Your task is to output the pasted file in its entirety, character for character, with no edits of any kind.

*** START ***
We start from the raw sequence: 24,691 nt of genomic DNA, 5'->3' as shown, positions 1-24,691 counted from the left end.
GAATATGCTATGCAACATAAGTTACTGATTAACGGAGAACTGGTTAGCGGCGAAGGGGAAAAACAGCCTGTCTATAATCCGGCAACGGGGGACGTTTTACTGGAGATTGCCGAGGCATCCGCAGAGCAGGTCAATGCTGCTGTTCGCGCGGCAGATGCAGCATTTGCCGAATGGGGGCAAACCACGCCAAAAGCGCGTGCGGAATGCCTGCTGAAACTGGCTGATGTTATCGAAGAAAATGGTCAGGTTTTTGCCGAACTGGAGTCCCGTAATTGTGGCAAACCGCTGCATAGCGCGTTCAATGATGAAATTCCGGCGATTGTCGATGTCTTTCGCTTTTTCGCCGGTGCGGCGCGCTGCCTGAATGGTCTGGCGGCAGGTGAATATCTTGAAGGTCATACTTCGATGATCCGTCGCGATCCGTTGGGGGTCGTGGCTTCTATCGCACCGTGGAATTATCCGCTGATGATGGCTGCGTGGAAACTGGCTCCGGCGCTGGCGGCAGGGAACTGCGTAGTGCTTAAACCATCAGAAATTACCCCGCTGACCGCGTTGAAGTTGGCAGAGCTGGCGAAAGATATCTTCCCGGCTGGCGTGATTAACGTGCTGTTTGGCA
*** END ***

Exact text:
We start from the raw sequence: 24,691 nt of genomic DNA, 5'->3' as shown, positions 1-24,691 counted from the left end.
GAATATGCTATGCAACATAAGTTACTGATTAACGGAGAACTGGTTAGCGGCGAAGGGGAAAAACAGCCTGTCTATAATCCGGCAACGGGGGACGTTTTACTGGAGATTGCCGAGGCATCCGCAGAGCAGGTCAATGCTGCTGTTCGCGCGGCAGATGCAGCATTTGCCGAATGGGGGCAAACCACGCCAAAAGCGCGTGCGGAATGCCTGCTGAAACTGGCTGATGTTATCGAAGAAAATGGTCAGGTTTTTGCCGAACTGGAGTCCCGTAATTGTGGCAAACCGCTGCATAGCGCGTTCAATGATGAAATTCCGGCGATTGTCGATGTCTTTCGCTTTTTCGCCGGTGCGGCGCGCTGCCTGAATGGTCTGGCGGCAGGTGAATATCTTGAAGGTCATACTTCGATGATCCGTCGCGATCCGTTGGGGGTCGTGGCTTCTATCGCACCGTGGAATTATCCGCTGATGATGGCTGCGTGGAAACTGGCTCCGGCGCTGGCGGCAGGGAACTGCGTAGTGCTTAAACCATCAGAAATTACCCCGCTGACCGCGTTGAAGTTGGCAGAGCTGGCGAAAGATATCTTCCCGGCTGGCGTGATTAACGTGCTGTTTGGCA